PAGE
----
MumblingRagDoll Sat 25-Jun-11 18:16:46

I agree that reception is foundation stage..year one is a different kettle of fish...rather better to be ahead of your eers than struggling to catch up...imagine if some of year 1 are working 2 years ahead of their age? Your DD could suffer confidence issues.

MumblingRagDoll Sat 25-Jun-11 18:17:58

As far as the financial status is concerned...if it is a long established school there are usually many provisions in place...ours is small but we are still handing out bursaries.

evolucy7 Sat 25-Jun-11 18:22:48

I don't have any concerns about the financial viability of the school, it is attached to a church and heavily funded by the church and always will be I think (we are not part of the church by the way and majority of pupils are not either).

They will both be in the same class anyway in future years, every other year (that is if they stay with this current set up of class mixes).

As the only child in a year though when she moves through the classes she will never be staying with a group (albeit a small group) of other children. She will never have a set of children with her every year, she will be on her own, while everyone else moves with the children who are consistently in the same class.

evolucy7 Sat 25-Jun-11 18:25:21

She is perfectly capable of working with the average level of the year above the school agreed with this.

I haven't spoken to the school since finding out that she will be the only child in Reception.

MumblingRagDoll Sat 25-Jun-11 18:52:19

Same here evolucy....ours is also attached to a church. In our school, we had a umber of children arrive at the begining of year 2...from local state schools. Could the same thing happen at yours?

It is always a concern...small schools are fabulous in some ways...the attention each child receives is great....as is the family atmosphere. I do worry about secondary...what if my DDs don't pass for independant secondary? They will have a mssive adjustment from tiny private to huge state school.

It is with this in mind that I am seeing how hings feel over the next year...I may move them both.

MumblingRagDoll Sat 25-Jun-11 18:54:13

Also, if you would like the school to grow you could do as some of our parents have and help to publisize the place...we had a free drama day...where kids came in and had workshops all day and then a performance at the end for the parents.

We also photograph every single happening...and get it in the paper.

Our numbers are growing.

Jonnyfan Sat 25-Jun-11 18:57:37

If she is working above her level, I would ask the school to place her with the older children. It is no big deal to be a little younger if she is bright- she will make great progress and would have her sister too.

Sirzy Sat 25-Jun-11 19:02:34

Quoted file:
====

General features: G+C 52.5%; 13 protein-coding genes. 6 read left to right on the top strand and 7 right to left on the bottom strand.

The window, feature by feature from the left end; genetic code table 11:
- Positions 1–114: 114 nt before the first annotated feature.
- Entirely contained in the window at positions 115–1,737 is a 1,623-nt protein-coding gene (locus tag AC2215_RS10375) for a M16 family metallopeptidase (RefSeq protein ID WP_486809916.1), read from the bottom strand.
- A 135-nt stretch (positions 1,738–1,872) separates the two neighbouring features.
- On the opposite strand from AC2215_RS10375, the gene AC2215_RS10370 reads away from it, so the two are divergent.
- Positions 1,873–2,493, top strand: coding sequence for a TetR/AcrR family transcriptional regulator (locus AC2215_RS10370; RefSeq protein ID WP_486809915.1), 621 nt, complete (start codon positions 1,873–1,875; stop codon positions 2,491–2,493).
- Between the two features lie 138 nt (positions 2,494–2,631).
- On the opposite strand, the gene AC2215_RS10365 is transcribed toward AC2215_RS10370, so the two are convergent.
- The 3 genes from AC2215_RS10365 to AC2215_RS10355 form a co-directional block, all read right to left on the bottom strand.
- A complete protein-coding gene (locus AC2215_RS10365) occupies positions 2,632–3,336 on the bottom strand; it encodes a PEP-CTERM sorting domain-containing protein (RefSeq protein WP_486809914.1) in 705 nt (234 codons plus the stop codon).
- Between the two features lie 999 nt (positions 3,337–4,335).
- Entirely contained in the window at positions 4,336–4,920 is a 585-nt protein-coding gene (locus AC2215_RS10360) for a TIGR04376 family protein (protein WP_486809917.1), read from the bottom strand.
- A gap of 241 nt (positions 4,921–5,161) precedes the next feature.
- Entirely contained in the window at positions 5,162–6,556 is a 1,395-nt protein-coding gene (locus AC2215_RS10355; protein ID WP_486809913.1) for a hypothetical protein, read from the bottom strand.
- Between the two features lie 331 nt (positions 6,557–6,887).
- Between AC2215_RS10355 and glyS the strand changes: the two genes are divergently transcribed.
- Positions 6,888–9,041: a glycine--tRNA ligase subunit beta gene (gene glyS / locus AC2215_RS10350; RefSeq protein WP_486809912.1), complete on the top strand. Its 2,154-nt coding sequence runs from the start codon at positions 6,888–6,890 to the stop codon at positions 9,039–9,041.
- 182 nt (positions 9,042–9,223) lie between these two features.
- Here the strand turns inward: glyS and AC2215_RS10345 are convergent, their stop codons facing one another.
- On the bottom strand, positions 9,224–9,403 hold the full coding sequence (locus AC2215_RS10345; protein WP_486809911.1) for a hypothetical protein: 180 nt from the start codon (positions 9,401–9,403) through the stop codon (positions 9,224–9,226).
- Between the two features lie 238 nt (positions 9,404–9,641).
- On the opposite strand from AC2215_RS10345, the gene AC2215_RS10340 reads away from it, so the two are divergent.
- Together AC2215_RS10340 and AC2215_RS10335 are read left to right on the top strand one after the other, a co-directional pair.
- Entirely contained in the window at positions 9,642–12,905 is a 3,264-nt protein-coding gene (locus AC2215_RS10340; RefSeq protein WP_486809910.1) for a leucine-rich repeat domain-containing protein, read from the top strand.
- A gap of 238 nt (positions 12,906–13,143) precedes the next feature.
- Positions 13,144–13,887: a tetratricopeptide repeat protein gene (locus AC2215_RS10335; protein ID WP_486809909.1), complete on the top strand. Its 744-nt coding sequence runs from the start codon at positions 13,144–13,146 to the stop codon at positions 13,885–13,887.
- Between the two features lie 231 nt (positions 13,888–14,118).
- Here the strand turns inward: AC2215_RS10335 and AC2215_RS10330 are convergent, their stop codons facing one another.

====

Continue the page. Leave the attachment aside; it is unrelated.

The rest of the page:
How many are in the other year groups?

I wouldn't like the idea of being the only reception, especially as you have said that the other she is with will change every year. That means her friendship groups will have to change every year in class which I wouldn't like.

Sirzy Sat 25-Jun-11 19:03:34

Also if she was put into the yr1/2 class straight away surely she would then end up spending 3 years in that class?

evolucy7 Sat 25-Jun-11 19:12:14

Ragdoll - yes they are currently trying to attract more pupils, had an open day and advertising etc. I too love the attention that they get, I attended the same school as a child and really like the school ethos that hasn't changed. Yes a few children do seem to join higher up the school, so that could happen.

Sirzy - In DD1 year (current reception) there are 7 children and in Yr 1 there are 5. Yes I have thought about her spending 3 years in the Yr1/2 class and wondered whether the plan in 2 years time is that provided she is capable of course she should move to the next class with the year above her.

MumblingRagDoll Sat 25-Jun-11 19:21:25

Our free drama day garnered lots of locals who otherwise may have thought independent education was not an option...

pfbornot Sat 25-Jun-11 19:21:55

My DS is in reception and I have found that nursery and reception (both in the same school) have been very different from eachother. I would be very unhappy about a child who was supposed to be in reception doing another year in nursery.

youarekidding Sat 25-Jun-11 19:28:12

I agree about the foundation stage curriculum viewpoint.

However I work in SN school and we have Yr R/KS1 mixed classes ( theres 2). The children are working below the expected level but the 2 classes are split by ability (as well as physical/medical needs) so it can happen.

Can I ask when your DD is 5? With a summer born DS <late Aug> IME this may be the consideration as well as her aceademic ability. For DS it would have been better for him to stay with nusery <in your situation> as he's quite young for his age and there would have been children a few months younger even though a year below iyswim?

If she will be 5 in September <or early in year> then I think thats important. There will be yr 1 children who have only just turned 5 and so she'll have a peer group socially as well as being able aceademically to cope with the work.

IME year 1 tend to still learn through play as much as 'formal' learning so she'll get the best of both worlds.

YANBU to get the best for DD especially when your paying extra for the service.

Sirzy Sat 25-Jun-11 19:31:13

I think for a lot of children - even ones who appear bright - doing year 1/2 work when they are reception age would be to much so soon for them.

I have worked with mixed foundation/ks1 classes and the foundation stage pupils have spent a lot of time with the classroom assistant rather than the teacher.